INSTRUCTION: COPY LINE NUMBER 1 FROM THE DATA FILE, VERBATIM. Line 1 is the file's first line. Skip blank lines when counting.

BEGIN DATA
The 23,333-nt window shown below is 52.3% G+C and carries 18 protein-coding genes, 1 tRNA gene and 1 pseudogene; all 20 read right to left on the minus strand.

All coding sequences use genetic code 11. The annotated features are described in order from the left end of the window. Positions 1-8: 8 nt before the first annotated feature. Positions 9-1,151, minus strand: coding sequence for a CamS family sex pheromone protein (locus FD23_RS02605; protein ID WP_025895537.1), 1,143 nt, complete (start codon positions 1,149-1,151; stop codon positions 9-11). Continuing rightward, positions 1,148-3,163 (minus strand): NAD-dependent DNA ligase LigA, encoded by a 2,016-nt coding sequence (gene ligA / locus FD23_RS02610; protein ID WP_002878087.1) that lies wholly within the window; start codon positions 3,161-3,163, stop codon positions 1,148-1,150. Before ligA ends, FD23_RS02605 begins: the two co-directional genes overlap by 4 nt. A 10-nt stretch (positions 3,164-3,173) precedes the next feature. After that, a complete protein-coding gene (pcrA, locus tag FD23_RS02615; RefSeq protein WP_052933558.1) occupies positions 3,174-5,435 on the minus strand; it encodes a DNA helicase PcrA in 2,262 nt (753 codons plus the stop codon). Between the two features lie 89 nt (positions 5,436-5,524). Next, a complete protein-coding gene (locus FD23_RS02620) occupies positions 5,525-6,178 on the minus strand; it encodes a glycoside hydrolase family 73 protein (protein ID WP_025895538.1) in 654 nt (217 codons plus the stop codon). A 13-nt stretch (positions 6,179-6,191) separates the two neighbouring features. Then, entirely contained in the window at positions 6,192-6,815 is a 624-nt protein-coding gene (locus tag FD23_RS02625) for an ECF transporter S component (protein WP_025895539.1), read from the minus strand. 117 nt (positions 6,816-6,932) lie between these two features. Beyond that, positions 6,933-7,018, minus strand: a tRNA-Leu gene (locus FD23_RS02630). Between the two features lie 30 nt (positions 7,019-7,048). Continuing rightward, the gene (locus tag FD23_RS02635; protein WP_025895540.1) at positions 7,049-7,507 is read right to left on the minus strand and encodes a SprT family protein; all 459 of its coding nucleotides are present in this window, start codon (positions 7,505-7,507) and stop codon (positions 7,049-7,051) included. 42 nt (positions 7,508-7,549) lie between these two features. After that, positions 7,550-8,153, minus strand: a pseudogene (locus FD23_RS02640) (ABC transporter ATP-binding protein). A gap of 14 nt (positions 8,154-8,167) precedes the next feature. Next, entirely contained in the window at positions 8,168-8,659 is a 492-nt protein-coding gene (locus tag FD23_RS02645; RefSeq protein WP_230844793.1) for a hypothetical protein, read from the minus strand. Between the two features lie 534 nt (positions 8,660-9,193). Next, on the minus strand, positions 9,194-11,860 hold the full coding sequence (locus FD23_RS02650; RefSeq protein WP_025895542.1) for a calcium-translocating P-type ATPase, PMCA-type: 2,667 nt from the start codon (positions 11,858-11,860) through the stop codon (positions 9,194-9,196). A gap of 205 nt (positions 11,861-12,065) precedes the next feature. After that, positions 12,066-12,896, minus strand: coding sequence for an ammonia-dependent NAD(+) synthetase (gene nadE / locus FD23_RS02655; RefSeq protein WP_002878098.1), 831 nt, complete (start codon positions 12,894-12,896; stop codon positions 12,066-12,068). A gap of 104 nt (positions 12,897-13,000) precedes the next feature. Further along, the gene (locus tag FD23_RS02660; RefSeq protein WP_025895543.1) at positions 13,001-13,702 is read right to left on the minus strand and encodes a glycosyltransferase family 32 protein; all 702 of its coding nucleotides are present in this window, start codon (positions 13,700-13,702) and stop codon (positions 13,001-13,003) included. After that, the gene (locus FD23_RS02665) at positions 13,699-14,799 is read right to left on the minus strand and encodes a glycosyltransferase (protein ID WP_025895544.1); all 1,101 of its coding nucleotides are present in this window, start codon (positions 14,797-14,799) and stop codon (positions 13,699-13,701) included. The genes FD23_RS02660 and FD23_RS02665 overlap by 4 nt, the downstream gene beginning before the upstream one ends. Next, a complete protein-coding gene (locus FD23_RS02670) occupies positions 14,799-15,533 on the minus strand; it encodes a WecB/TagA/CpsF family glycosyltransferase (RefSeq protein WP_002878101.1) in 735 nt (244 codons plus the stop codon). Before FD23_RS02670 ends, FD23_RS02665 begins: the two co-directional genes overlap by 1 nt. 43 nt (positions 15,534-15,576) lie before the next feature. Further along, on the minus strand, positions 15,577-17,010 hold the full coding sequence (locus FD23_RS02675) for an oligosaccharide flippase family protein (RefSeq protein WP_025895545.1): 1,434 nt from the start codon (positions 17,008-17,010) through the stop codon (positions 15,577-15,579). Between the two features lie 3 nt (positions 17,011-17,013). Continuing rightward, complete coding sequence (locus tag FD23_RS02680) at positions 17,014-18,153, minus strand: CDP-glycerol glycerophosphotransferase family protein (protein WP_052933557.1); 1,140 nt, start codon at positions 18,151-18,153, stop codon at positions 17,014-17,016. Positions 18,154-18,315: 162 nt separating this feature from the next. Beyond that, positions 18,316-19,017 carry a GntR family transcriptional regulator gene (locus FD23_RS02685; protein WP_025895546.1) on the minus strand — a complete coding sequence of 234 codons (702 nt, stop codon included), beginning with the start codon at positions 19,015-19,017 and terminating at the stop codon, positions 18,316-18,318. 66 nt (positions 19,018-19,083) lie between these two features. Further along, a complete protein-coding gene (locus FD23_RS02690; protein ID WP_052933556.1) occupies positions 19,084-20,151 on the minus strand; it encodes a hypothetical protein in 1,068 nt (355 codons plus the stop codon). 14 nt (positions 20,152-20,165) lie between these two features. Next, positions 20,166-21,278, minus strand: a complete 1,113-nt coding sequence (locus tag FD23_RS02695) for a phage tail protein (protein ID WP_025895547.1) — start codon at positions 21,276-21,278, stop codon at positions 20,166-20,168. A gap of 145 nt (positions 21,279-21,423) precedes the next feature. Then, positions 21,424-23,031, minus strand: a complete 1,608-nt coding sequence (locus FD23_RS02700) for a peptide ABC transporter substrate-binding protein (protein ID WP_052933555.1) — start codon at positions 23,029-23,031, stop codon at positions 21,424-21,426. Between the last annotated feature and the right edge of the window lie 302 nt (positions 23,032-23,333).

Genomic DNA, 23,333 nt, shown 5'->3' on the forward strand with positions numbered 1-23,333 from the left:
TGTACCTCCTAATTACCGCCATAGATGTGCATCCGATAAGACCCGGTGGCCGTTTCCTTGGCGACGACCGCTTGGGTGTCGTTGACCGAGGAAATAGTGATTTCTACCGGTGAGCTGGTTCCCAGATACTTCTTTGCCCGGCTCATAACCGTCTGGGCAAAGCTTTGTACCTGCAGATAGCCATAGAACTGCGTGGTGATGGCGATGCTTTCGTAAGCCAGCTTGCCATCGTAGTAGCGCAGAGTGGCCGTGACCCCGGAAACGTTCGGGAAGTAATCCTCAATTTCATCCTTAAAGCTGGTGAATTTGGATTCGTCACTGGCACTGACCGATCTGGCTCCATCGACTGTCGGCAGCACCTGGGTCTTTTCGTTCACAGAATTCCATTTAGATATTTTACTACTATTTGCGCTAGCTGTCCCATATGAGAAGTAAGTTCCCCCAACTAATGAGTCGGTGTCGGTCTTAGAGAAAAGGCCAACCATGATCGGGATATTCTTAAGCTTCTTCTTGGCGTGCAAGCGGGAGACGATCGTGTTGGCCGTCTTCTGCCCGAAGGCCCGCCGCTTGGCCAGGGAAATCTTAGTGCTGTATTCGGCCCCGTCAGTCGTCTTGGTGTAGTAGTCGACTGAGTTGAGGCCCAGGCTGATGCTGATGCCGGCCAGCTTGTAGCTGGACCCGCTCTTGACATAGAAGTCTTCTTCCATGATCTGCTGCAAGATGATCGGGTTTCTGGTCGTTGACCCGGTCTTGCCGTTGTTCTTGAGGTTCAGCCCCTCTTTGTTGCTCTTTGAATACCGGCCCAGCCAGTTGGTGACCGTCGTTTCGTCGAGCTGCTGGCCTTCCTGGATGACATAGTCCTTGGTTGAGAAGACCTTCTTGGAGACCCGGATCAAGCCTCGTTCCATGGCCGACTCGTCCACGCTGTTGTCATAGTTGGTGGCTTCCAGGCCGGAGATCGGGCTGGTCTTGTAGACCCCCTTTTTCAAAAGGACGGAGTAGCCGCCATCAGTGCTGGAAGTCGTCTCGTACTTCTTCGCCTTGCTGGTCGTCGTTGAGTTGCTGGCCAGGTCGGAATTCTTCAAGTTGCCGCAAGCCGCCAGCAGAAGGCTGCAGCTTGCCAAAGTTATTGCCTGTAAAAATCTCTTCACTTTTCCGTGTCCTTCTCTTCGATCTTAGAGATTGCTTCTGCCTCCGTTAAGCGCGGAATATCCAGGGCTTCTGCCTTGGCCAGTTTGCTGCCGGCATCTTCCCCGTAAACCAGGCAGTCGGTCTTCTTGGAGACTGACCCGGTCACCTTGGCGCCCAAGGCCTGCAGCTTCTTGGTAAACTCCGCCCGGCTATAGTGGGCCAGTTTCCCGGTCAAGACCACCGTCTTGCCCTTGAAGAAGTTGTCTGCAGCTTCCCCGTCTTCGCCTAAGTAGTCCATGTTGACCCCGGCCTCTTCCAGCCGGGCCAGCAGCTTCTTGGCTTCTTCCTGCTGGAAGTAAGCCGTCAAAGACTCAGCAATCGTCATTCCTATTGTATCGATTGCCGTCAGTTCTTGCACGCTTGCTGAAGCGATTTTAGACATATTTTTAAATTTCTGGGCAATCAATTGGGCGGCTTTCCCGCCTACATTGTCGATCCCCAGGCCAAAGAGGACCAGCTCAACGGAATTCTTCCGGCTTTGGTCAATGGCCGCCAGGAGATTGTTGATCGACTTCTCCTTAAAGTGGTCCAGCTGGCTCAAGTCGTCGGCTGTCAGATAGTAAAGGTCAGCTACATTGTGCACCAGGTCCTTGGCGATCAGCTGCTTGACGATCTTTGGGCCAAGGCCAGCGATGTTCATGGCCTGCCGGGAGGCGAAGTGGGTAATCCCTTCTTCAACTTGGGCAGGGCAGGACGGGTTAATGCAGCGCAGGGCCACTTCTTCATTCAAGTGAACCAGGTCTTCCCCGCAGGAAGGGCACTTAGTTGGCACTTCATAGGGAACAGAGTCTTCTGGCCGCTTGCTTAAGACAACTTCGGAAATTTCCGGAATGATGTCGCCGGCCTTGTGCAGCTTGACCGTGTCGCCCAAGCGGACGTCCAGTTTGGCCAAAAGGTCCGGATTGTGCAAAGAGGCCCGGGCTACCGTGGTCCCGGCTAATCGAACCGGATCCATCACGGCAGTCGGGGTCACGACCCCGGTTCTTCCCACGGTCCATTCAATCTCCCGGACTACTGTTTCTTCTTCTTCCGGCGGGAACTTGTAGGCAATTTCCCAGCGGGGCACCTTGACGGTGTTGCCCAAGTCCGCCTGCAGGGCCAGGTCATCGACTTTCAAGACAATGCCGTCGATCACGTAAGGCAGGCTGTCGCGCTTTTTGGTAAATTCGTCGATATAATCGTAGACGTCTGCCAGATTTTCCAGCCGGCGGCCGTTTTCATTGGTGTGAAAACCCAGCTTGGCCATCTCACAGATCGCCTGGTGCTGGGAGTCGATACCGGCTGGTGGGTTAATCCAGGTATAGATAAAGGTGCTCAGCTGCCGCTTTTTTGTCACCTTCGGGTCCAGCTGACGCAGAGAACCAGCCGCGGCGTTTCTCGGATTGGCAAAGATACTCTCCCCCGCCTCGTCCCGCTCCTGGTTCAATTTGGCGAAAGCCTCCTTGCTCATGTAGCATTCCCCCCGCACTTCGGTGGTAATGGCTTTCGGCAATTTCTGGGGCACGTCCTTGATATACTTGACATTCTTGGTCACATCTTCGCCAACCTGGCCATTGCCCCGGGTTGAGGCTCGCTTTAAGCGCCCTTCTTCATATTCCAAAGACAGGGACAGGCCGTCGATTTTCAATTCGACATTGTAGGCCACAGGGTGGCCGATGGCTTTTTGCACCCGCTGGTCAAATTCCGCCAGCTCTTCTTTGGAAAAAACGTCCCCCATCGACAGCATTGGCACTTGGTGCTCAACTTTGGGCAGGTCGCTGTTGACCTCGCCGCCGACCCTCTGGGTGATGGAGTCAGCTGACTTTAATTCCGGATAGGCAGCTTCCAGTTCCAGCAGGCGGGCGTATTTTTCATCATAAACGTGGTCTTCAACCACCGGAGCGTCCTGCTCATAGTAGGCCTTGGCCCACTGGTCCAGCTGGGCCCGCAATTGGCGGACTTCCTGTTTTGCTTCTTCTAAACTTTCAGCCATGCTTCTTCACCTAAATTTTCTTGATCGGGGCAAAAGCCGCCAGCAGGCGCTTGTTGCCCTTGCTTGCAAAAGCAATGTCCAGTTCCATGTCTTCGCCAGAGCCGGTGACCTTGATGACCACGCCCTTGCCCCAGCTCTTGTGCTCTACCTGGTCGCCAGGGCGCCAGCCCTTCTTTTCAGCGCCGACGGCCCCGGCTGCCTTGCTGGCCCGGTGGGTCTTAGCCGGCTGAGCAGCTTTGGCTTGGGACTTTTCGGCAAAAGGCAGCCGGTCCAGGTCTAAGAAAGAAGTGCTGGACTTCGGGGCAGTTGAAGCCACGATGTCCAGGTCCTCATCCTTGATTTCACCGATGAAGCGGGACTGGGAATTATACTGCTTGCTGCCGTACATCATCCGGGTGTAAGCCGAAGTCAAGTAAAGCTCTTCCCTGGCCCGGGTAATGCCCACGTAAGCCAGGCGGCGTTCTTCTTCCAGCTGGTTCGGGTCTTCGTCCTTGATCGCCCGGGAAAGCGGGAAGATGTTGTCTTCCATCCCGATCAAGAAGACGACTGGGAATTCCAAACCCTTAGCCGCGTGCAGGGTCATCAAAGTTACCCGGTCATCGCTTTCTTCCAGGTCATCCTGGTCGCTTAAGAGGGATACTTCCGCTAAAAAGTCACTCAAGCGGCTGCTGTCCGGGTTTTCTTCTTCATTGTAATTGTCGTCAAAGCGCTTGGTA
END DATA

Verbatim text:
The 23,333-nt window shown below is 52.3% G+C and carries 18 protein-coding genes, 1 tRNA gene and 1 pseudogene; all 20 read right to left on the minus strand.